Please spell check the article. Although 'the hunderd year flood,' is a quote, it appears to have been verbal such that the spelling should be correct.

  • Shawnm750 West Jordan, UT
    Sept. 5, 2012 11:20 a.m.

    As in any disaster there were failures all around in this incident. From the responsibilities of the state all the way down to the individual home owner. Officials knew that planting replacement foliage to shore-up the topsoil couldn't be planted until October/November, but other preventive measures weren't taken in the interim. When Corner Canyon burned a few years ago in Draper, they placed barriers and other flood deterrents almost immediately. Canals and dikes could've been built weeks ago. But that doesn't absolve the responsibility of homeowners to take their own preventive measures either.

    I feel bad for all those affected by this event, I really do. I'm glad to see the community and even surrounding communities pitching in to help them as they try to put their lives back together. But as others have said, we only get to blame the government (at any level) after everything we've done has failed. In most cases like this, our last line of defense, is also our first line of responsibility.

  • Brave Sir Robin San Diego, CA
    Sept. 5, 2012 8:58 a.m.

    I love how everyone is blaming the city and Mia Love for this. Why is nobody questioning what homeowners were doing this whole time? What ever happened to personal responsibility? I live near a hillside, and when the day comes that it burns up, the first thing I'm going to do when I get back in my house is start preparing for the next rainstorm and the inevitable mudslide.

    This is Utah - we're supposed to be advocates of personal responsibility. It appears there was none here.

  • Thunder Orem, UT
    Sept. 5, 2012 8:53 a.m.

    I wish the lot of you would stop bad mouthing this city. It has been two months since the fire. Two months. I don't know any local government that typically gets any project completely through a Planning Commission, permits, design, City Council approval, etc... within two months. It sounds like what is in planning is a long-term network of buffers which I would think should and has been initiated and designed well instead of hastily. I think this is an unfortunate act of nature. As for the whole Lake Bonneville argument, the entire Wasatch Front should not be here as the Lake enveloped most if not all of the inhabited land on the Front. Best wishes to the victims, hope the fundraising goes well!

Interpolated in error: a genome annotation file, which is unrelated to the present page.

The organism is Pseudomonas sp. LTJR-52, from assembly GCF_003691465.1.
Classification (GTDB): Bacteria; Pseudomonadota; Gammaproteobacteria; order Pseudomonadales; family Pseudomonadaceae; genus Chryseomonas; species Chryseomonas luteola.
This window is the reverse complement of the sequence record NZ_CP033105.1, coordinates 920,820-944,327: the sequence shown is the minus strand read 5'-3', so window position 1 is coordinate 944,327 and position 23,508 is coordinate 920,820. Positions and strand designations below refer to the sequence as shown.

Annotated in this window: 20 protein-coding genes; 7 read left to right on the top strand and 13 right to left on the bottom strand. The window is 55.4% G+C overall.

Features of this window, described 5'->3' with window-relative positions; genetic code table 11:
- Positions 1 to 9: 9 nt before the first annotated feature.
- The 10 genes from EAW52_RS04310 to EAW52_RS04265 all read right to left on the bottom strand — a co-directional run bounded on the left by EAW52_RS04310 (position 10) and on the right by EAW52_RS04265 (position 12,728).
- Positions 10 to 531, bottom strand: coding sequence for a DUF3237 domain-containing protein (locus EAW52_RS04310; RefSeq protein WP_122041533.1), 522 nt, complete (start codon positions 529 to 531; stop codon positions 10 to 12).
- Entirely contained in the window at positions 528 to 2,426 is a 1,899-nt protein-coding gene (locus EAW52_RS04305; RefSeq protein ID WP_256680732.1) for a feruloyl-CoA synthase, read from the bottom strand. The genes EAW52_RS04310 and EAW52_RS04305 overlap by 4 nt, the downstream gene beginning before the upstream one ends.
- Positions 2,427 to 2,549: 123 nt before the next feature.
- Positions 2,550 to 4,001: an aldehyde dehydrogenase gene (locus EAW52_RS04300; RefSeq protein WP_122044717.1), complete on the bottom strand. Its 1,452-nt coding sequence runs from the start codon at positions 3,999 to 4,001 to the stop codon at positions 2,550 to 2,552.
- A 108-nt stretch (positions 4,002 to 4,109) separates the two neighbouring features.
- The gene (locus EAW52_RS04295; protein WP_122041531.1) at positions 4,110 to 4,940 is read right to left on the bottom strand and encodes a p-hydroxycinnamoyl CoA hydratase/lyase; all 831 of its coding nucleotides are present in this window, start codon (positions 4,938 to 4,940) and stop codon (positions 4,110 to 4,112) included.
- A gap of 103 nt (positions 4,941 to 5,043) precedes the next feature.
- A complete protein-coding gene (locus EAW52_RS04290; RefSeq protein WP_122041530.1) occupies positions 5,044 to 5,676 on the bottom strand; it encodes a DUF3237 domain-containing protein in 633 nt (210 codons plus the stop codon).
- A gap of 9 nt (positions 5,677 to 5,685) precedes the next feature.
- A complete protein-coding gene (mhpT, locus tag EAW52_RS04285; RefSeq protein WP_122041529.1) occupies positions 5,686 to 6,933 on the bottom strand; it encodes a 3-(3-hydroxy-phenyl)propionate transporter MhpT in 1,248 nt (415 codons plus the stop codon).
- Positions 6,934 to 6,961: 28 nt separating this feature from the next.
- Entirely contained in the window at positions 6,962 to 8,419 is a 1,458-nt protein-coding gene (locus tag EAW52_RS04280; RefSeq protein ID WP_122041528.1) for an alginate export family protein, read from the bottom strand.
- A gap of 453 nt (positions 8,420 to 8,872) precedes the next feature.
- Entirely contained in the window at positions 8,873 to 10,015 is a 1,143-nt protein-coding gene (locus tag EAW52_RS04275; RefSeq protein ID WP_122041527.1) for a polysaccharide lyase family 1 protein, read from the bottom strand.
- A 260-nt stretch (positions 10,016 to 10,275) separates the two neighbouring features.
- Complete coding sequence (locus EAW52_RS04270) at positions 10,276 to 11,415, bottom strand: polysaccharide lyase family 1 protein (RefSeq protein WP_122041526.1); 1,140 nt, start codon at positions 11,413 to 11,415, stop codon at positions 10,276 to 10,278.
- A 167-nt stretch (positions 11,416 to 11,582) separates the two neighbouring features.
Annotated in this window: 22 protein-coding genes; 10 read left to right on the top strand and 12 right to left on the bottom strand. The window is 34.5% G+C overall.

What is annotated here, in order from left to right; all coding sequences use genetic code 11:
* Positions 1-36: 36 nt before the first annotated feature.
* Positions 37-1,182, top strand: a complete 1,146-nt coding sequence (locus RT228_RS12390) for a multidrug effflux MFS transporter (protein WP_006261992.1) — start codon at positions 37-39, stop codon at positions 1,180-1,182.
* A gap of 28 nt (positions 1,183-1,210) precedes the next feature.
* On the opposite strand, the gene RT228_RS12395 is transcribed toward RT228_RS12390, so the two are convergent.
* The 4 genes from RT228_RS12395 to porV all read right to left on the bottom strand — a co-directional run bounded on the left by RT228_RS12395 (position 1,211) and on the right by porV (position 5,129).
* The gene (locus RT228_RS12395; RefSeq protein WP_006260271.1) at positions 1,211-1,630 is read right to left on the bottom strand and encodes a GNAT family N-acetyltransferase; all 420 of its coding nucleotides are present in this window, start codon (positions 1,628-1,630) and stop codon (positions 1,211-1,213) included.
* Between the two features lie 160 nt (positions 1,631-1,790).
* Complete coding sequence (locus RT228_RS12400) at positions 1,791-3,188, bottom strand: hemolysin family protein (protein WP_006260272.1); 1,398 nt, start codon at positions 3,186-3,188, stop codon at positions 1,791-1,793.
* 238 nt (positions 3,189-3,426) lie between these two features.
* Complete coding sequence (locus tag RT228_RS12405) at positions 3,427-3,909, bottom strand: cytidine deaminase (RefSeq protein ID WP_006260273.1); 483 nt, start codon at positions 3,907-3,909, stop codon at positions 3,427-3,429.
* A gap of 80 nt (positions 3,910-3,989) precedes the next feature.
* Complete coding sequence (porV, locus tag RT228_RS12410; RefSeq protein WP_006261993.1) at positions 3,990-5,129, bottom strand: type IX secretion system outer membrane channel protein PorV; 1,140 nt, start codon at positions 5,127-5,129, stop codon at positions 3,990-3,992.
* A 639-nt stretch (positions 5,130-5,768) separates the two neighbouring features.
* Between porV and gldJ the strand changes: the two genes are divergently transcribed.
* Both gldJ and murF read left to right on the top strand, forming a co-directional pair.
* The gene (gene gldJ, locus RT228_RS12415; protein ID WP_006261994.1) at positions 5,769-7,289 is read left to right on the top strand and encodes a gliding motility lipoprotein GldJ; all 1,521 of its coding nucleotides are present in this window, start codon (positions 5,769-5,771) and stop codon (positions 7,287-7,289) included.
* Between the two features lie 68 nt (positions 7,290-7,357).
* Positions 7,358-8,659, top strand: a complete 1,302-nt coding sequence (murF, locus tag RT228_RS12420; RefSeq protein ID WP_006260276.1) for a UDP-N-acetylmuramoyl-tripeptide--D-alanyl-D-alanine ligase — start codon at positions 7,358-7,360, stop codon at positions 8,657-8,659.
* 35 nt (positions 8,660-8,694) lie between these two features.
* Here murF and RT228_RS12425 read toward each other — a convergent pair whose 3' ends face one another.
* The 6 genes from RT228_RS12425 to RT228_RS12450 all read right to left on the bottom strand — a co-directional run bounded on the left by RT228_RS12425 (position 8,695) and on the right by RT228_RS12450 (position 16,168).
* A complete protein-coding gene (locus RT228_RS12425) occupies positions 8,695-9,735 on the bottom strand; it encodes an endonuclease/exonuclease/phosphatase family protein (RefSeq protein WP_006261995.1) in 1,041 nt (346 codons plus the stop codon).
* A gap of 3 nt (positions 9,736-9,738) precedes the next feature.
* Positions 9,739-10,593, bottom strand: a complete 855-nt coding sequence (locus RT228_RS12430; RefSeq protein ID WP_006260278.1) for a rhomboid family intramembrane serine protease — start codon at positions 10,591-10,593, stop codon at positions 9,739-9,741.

• My2Cents Taylorsville, UT
    Sept. 5, 2012 4:23 a.m.

    First of all Miz Love is not a geologist or know anything about Utah geology and all she has to do is contact the USGS to solve the problem. The USGS will recommend to condemn all the homes in Saratoga as wrongfully constructed and in the wrong place. There is a reason why this land was undeveloped for 200 years, it unstable, Lake Bonneville beach sands, with no bedrock within top soil zone, and was zoned not for development.

    These home owners and the west are valley were all suckered in to homes and property built like shanties to house the poor and built not last more than 10 years in a no build zone.

    The proposed Love Canal's will only be band-aid fixes for a geologically faulty area. If Mia can't stay on top of her duty's as Mayor, how can we expect her to handle bigger more serious political misadventures? Mia Love is our of her element to be in politics or care about citizens and their immediate needs.

    She is the female Obama in Utah be rushed into the political arena long before she is experienced enough.

  • CHS 85 Sandy, UT
    Sept. 4, 2012 11:27 p.m.

    Sounds like their city "leader" was too busy schmoozing Fox News and the RNC as well as running for her next office to care for the city she was elected to lead.